Harbor Freight is unlike any other store you may visit. Like many stores, it sends unsolicited advertisements in the mail, filled with enticing deals. However, these deals really are enticing: free flashlights, head lamps, utility scissors, sometimes without any purchase required!
In the size of a thrift store, Harbor Freight carries everything from pop-up sunshades to Rambo knives, from solar-powered lawn lights in the shape of hummingbirds to anvils, from hand-planes to arc welders. I bet you didn't even know you needed a 4" table saw, or a 35 watt solar power kit, or a combo disc and belt sander; but for forty bucks? You now realize, in a daze, that these are exactly the things you were looking for! You just didn't know it. And though their motto is fitting ("quality tools at ridiculously low prices"), it should probably be something closer to, "marginally effective products that pretty much do what you'd expect of them, -- with a free flashlight! -- at ridiculously low prices." (No need to wonder why I don't work for an ad agency.) But when you are staring down a bench-top drill press, that kind of nuance gets lost.
In my case, it was an $8 pyrography pen kit that got me (don't ask my wife, or she'd probably add to this list).
If you aren't familiar with the pyrography pen, it does just what you might imagine: it writes with fire (actually, just a really hot tip, heated electrically in this case, but "fire" sounds much better). More commonly known as a woodburning pen, it can also burn other things (like your house down, if you aren't careful). As I looked at this deal, I immediately thought about cutting some leather arm guards out of an old leather shoulder I knew I had in the attic, and shooting tabs, too, in my new role as an archery instructor. With this pen, I could possibly design some nice things to them, add that extra little touch. I knew that other pens go for $30+, and a stamping set for leather tooling would set a person back $40, at least -- and all the hammering would keep my family awake and annoyed. But for eight smackers, who could say no?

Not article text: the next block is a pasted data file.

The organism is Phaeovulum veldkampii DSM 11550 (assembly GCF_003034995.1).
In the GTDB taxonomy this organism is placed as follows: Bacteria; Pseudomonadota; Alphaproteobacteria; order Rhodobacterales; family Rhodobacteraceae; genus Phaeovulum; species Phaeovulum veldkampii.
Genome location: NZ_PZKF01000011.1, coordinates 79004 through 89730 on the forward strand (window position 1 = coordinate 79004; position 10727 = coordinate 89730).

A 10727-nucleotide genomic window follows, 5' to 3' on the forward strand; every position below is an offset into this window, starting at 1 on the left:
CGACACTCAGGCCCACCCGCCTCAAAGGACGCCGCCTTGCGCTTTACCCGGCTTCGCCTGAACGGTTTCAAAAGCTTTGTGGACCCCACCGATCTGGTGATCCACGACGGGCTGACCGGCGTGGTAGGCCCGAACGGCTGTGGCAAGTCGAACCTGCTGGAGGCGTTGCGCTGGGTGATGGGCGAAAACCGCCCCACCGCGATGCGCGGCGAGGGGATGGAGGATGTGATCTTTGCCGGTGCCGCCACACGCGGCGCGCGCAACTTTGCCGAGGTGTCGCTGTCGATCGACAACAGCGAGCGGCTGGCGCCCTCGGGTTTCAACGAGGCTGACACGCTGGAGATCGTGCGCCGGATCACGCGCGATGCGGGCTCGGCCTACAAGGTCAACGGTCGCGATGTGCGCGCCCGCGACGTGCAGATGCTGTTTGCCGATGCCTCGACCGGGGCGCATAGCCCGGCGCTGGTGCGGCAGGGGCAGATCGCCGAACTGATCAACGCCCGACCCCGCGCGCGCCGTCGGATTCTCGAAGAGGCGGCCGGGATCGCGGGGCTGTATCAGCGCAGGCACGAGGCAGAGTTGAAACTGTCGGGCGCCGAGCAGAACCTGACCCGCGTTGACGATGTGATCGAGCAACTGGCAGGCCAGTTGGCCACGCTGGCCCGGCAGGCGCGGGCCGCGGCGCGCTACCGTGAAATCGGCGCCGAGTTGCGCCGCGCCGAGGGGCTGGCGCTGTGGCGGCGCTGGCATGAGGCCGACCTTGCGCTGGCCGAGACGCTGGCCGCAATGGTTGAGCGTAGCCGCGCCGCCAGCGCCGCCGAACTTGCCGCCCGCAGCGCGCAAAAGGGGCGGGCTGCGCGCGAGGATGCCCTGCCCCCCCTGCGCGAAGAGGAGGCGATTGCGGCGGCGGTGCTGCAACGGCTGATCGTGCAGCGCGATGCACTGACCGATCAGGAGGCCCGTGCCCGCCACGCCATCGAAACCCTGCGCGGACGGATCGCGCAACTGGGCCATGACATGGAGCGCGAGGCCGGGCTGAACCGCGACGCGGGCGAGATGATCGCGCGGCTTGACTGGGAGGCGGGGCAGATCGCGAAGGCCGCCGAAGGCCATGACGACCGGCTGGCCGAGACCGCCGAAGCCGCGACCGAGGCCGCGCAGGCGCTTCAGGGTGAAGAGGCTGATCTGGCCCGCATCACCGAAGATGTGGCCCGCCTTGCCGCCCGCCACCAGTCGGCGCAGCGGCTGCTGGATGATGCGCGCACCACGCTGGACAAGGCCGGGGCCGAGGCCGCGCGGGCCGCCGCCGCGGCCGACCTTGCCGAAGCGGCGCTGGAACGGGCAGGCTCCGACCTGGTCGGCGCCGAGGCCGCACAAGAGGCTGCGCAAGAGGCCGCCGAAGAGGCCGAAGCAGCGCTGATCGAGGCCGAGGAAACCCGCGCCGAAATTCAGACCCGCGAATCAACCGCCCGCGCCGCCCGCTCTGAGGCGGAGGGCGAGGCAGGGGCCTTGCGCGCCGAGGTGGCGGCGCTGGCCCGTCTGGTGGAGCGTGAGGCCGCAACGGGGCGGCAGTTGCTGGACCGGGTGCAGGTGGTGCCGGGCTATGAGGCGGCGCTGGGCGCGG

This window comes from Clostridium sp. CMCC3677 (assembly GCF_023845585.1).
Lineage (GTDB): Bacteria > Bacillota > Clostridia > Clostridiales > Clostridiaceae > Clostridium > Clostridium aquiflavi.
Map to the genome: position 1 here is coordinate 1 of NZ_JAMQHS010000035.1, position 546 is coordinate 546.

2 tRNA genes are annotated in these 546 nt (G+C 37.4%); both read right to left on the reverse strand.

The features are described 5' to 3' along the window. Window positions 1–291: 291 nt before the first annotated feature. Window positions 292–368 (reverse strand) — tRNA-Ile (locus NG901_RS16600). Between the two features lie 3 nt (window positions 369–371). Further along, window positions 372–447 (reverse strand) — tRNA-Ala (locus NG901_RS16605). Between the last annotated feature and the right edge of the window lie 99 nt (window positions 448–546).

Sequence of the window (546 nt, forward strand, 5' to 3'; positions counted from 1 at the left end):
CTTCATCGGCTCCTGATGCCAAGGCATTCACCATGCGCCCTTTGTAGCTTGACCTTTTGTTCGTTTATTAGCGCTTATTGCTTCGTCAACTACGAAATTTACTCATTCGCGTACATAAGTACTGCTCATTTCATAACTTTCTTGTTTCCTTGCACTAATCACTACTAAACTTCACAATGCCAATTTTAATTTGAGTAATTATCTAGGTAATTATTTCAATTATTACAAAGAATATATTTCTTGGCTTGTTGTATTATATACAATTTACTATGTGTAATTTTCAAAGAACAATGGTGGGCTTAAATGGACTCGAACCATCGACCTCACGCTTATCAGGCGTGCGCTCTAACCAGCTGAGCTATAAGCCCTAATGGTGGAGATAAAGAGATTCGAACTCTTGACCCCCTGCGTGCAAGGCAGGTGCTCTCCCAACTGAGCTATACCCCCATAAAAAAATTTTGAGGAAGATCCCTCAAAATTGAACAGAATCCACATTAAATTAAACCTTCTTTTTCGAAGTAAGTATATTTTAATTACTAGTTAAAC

I bought the kit, which came with a number of different tips (and can also be used for soldering).
What I didn't know was that something inside of me that had been trying to get out would find a way through this pen.
The next thing I did was head for the local library for a design book by Lora Irish, the, "Great Book of Celtic Patterns" (yes, I'm a cheapskate, which is why this story starts out with a trip to Harbor Freight). I first made a copy of a design by Ms. Irish (an amazing artist, by the way, with a great website) -- an arm guard with what was supposed to be a fierce Viking-styled wolf.
Lesson #1: The mouth is a very important part. Rather than looking like he (and, by affiliation, I) might just eat you alive, an accidental upturn of the pen at the corner of his mouth gave him a rather cheerful look. If you smile brightly while saying, "I'm a wolf!" an octave higher than your speaking voice, you'll catch his look exactly.
Strangely undaunted by my first attempt at "art", I took a trip to my local Tandy Leather Supply shop. ANOTHER WARNING: this place is amazing. Everything for leather work. Stamps, tools, dyes, finishes, little tools for slicking and edging, buttons, conchos, rivets, skivers... everything. And piles and piles of different types of leather, from vegetable-tanned, vanilla colored sides to deerskin with bullet holes in them.
I'd opened a door I immediately knew I should have opened thirty years ago. I'd been into Tandy Leather before, but for some reason, this time was different. I felt like I was just about to start something.